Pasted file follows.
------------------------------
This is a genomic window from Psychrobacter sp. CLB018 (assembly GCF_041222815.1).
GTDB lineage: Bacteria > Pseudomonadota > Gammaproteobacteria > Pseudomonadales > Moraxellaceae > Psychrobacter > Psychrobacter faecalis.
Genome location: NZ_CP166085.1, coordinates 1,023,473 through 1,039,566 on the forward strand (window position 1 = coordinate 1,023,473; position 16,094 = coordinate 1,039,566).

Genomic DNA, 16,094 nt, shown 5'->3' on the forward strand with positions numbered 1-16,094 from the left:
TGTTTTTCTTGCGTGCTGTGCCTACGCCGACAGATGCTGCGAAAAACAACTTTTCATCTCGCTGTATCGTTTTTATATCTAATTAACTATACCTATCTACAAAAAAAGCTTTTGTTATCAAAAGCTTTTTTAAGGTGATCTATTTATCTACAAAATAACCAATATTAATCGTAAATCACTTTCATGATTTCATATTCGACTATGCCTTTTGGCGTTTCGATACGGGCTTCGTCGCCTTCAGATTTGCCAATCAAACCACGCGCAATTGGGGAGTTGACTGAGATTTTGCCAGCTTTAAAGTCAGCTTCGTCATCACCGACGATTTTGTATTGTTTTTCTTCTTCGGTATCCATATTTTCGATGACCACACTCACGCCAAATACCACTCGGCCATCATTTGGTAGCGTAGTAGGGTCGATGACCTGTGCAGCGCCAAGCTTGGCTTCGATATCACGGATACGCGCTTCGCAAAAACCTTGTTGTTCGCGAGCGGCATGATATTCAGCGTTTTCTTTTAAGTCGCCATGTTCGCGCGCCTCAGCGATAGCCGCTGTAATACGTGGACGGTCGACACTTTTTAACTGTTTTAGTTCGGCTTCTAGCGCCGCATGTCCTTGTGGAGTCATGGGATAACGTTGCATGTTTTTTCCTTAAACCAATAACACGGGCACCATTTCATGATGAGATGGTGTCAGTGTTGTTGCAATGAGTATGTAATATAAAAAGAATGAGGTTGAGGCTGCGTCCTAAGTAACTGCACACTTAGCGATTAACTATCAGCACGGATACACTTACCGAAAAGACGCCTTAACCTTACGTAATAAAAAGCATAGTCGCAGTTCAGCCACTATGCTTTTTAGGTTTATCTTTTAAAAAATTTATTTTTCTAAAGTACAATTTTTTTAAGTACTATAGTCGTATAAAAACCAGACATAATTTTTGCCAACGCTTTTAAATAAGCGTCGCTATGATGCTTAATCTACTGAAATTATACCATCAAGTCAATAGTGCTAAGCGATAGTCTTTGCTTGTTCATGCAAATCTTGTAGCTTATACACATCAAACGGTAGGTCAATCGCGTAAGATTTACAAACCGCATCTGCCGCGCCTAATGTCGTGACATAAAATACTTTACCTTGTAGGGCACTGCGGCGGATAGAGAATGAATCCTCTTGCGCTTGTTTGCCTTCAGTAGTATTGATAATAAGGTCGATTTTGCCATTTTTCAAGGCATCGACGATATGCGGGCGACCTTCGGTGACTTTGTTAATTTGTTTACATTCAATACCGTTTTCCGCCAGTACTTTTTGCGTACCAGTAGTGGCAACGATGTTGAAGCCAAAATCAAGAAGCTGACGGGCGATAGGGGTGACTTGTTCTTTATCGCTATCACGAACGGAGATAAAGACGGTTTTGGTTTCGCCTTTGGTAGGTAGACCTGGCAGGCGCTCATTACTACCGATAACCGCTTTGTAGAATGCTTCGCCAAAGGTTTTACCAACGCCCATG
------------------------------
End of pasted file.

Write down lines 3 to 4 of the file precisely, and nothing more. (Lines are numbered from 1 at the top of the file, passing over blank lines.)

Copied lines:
Genome location: NZ_CP166085.1, coordinates 1,023,473 through 1,039,566 on the forward strand (window position 1 = coordinate 1,023,473; position 16,094 = coordinate 1,039,566).

Genomic DNA, 16,094 nt, shown 5'->3' on the forward strand with positions numbered 1-16,094 from the left: